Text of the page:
At Park View Primary Academy we believe that developing strong reading skills is crucial for the children to develop a love of learning and to be able to access the wider curriculum.
What is Phonics?
Phonics is the study of sounds. Children are taught to read and write using phonics, linking the phonemes (sounds in words) and graphemes (the symbols used to represent them).
Here you will find a link to a short clip…
Phonics is taught across the Early Years Foundation Stage and Key Stage One. For pupils still developing their word reading skills phonics support will continue into Key Stage Two. Phonics is taught daily for around 30 minutes and children will also access group reading sessions to develop their fluency.
What Phonics programme is used in school?
For the teaching of phonics we use the DfE Letters and Sounds programme. Children are actively taught and supported to use phonics as the prime approach to decoding, avoiding the use of other strategies. Children should not need to resort to guessing or using the pictures or grammatical context.
Below you will find the progression of the programme.
s a t p i n m d g o c k ck e u r h b f, ff l, ll ss
the to I no go
j v w x y z zz qu ch sh th ng ai ee igh oa oo ar or ur ow oi ear air ure er
he she we me be was no go my you they her all are
Teach Phase Four & Consolidate Phase Three & Four
(cvcc & ccvc) examples bend mend hump bent damp spot spin trip glass track speck
said so have like some come were there little one do when out what
Year 1 Progression
Consolidate Phase Three and Four
Phase Five Part 1 new graphemes
ay ou ie ea oy ir ue aw wh ph ew oe au a-e e-e i-e o-e u-e
oh their people Mr Mrs looked called asked
Phase 5 part 2 alternative pronunciations
NC Spelling Objectives for Year 1
Alternative pronunciations for graphemes: i fin find o hot cold c cat cent g got giant u but put ow cow blow ie tie field ea eat bread great er farmer her a hat what y yes by very ch chin school chef ou out shoulder could you /zh/ vision visual beige measure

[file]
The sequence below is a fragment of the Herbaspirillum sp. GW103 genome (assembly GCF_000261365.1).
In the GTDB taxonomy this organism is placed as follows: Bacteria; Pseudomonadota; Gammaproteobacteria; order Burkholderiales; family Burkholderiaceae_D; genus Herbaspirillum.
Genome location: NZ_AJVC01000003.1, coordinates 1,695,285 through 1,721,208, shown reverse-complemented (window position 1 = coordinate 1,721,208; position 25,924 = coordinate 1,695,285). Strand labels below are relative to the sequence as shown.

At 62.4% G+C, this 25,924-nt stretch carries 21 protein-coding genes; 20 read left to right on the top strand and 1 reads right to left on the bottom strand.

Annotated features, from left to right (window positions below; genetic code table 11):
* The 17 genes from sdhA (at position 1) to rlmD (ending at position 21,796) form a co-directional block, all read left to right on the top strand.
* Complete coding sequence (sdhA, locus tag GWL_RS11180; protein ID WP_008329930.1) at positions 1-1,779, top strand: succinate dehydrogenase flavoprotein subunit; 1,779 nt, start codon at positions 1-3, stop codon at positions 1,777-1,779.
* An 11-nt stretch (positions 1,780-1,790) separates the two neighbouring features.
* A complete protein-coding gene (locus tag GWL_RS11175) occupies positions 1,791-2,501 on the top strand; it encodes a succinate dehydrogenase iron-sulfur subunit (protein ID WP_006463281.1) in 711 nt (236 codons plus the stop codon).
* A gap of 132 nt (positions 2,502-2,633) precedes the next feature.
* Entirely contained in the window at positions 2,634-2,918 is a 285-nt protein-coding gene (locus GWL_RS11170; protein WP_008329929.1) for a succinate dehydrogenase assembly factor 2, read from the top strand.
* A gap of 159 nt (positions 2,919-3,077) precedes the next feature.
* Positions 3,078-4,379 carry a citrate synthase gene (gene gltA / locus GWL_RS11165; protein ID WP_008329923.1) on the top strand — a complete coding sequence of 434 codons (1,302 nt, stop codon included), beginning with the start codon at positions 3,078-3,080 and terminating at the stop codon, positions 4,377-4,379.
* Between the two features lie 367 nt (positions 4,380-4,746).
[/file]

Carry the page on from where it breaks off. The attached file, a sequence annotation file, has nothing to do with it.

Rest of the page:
water where who again thought through work mouse many laughed because different any eyes friends once please
Consolidate Phase Five parts 1 and 2
Phase Five part 3- alternative spellings
NC Spelling Objectives for Year 1
Phonics Screening Check
What is the Phonics Screening Check?
The phonics screening check is a quick and easy check of your child’s phonics knowledge. It helps the school confirm whether your child has made the expected progress. It is administered when children are in Year 1 (the month of June).
What are ‘non/pseudo-words’?
The check will contain a mix of real words and ‘non-words’ or ‘pseudo-words’ (or ‘nonsense/alien words’). Children will be told before the check that there will be non-words that he or she will not have seen before. Many children will be familiar with this because many schools already use ‘non-words’ when they teach phonics. Non-words are important to include because words such as ‘vap’ or ‘jound’ are new to all children. Children cannot read the non-words by using their memory or vocabulary; they have to use their decoding skills.
After the check
The school will tell you about your child’s progress in phonics and how he or she has done in the screening check in the last half-term of Year 1.
If your child has found the check difficult, your child’s school should also tell you what support they have put in place to help him or her improve. You might like to ask how you can support your child to take the next step in reading.
Children who have not met the standard in Year 1 will retake the check in Year 2. All children are individuals and develop at different rates. The screening check ensures that teachers understand which children need extra help with phonic decoding.
You will find a link to a previous Phonics Screening Check below…
Early Reading Books
At Park View Primary Academy we start children’s reading journey by providing every child that starts in Reception with an amazing book bag package that includes; a book of nursery rhymes, a traditional story and a guide for supporting early phonics and reading at home.
In EYFS and KS1 children will be given a book that allows them to apply their phonics learning. The teacher will ensure that the book is decodable and contains the graphemes and tricky words that are needed to read the text. Your child should be able to read their ‘take home’ book with around 95% fluency, if a child struggles to read the book their comprehension and enjoyment of the text will be compromised.
Children should keep their reading book in their book bag and bring it to school every day. We encourage children to read at home every day.
Does the school pay for access to a reading site? If so enter the details here
You can also access free books on Oxford Owl
Your child will also bring home a book to read for the purposes of developing their comprehension skills and ensuring children have an enjoyable and rich reading experience. Pupils are encouraged to select a book for themselves which an adult at home may read to them.
Here you will find a link to books online suitable for the age of your child…